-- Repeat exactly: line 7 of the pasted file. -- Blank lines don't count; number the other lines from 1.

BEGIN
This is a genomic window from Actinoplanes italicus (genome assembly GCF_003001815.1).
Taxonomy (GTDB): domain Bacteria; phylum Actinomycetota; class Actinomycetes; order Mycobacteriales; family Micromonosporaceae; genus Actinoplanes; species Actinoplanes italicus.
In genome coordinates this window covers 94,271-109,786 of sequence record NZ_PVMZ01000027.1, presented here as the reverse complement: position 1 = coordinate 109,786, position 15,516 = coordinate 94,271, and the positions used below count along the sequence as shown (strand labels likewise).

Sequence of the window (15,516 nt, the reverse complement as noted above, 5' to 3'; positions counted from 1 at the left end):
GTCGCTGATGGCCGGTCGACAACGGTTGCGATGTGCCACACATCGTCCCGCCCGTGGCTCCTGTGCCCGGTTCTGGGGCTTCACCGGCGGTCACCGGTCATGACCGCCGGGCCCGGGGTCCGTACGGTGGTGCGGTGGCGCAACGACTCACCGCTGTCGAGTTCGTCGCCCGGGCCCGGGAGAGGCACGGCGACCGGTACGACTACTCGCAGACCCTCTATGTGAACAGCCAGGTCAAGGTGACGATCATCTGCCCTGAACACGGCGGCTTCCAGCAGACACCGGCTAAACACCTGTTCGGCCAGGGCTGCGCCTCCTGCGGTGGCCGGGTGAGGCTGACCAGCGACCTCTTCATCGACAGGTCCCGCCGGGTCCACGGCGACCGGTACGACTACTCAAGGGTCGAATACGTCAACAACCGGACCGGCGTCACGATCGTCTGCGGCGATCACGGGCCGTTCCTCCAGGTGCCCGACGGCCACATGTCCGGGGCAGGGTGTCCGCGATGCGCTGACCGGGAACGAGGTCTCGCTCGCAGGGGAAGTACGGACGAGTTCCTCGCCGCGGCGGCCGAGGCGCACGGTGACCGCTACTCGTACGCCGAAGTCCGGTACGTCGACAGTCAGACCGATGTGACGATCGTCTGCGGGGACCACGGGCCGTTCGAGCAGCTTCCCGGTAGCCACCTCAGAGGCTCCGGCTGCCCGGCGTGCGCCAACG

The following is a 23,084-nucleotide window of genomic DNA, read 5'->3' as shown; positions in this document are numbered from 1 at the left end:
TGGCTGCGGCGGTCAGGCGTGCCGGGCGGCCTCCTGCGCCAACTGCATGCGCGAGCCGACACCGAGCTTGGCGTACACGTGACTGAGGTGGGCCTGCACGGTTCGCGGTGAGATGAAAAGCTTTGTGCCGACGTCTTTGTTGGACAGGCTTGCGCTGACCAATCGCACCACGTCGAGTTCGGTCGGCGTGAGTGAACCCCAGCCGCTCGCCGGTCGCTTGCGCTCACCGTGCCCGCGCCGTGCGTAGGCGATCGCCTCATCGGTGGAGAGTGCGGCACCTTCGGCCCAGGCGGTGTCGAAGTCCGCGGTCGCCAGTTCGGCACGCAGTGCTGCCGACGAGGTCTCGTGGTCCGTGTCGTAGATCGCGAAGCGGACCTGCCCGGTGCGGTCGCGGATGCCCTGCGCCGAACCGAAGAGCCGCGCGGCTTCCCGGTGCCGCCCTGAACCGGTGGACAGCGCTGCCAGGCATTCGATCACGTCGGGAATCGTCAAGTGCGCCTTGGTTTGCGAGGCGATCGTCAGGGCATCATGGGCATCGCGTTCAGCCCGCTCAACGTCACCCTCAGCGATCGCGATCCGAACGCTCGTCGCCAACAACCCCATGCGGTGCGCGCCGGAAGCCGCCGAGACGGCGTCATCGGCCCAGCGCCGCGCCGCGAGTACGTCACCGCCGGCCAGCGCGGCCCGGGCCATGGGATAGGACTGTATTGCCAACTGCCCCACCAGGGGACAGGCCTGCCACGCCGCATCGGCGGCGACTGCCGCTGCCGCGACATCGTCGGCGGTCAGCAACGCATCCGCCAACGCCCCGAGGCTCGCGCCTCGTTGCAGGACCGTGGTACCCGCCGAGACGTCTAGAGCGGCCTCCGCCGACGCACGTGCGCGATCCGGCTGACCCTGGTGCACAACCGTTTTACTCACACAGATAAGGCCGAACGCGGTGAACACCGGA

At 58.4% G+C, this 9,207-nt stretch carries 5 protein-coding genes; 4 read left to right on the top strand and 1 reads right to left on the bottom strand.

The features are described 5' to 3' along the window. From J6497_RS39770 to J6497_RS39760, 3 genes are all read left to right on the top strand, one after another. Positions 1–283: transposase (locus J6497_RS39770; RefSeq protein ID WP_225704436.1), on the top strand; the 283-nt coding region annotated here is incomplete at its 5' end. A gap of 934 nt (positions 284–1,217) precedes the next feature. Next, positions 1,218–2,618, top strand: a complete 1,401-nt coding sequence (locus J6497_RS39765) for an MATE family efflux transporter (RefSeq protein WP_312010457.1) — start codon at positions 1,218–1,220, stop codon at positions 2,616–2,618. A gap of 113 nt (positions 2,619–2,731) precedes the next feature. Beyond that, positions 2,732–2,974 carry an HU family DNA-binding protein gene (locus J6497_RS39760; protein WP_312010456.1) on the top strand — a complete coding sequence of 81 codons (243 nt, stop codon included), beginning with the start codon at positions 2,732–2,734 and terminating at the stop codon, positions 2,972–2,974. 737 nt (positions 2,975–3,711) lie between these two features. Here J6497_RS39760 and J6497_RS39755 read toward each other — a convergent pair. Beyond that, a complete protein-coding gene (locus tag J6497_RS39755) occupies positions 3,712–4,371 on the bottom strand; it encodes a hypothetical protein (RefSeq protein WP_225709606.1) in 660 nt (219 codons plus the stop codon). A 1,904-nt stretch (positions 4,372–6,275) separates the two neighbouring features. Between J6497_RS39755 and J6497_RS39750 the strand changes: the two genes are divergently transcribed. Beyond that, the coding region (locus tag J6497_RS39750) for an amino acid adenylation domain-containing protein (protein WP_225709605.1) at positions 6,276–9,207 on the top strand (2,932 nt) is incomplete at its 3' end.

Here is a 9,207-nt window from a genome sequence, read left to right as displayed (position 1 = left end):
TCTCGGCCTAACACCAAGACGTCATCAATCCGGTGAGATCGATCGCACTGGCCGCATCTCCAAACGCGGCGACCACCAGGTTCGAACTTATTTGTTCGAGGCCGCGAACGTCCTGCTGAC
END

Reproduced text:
TGGCTGCGGCGGTCAGGCGTGCCGGGCGGCCTCCTGCGCCAACTGCATGCGCGAGCCGACACCGAGCTTGGCGTACACGTGACTGAGGTGGGCCTGCACGGTTCGCGGTGAGATGAAAAGCTTTGTGCCGACGTCTTTGTTGGACAGGCTTGCGCTGACCAATCGCACCACGTCGAGTTCGGTCGGCGTGAGTGAACCCCAGCCGCTCGCCGGTCGCTTGCGCTCACCGTGCCCGCGCCGTGCGTAGGCGATCGCCTCATCGGTGGAGAGTGCGGCACCTTCGGCCCAGGCGGTGTCGAAGTCCGCGGTCGCCAGTTCGGCACGCAGTGCTGCCGACGAGGTCTCGTGGTCCGTGTCGTAGATCGCGAAGCGGACCTGCCCGGTGCGGTCGCGGATGCCCTGCGCCGAACCGAAGAGCCGCGCGGCTTCCCGGTGCCGCCCTGAACCGGTGGACAGCGCTGCCAGGCATTCGATCACGTCGGGAATCGTCAAGTGCGCCTTGGTTTGCGAGGCGATCGTCAGGGCATCATGGGCATCGCGTTCAGCCCGCTCAACGTCACCCTCAGCGATCGCGATCCGAACGCTCGTCGCCAACAACCCCATGCGGTGCGCGCCGGAAGCCGCCGAGACGGCGTCATCGGCCCAGCGCCGCGCCGCGAGTACGTCACCGCCGGCCAGCGCGGCCCGGGCCATGGGATAGGACTGTATTGCCAACTGCCCCACCAGGGGACAGGCCTGCCACGCCGCATCGGCGGCGACTGCCGCTGCCGCGACATCGTCGGCGGTCAGCAACGCATCCGCCAACGCCCCGAGGCTCGCGCCTCGTTGCAGGACCGTGGTACCCGCCGAGACGTCTAGAGCGGCCTCCGCCGACGCACGTGCGCGATCCGGCTGACCCTGGTGCACAACCGTTTTACTCACACAGATAAGGCCGAACGCGGTGAACACCGGA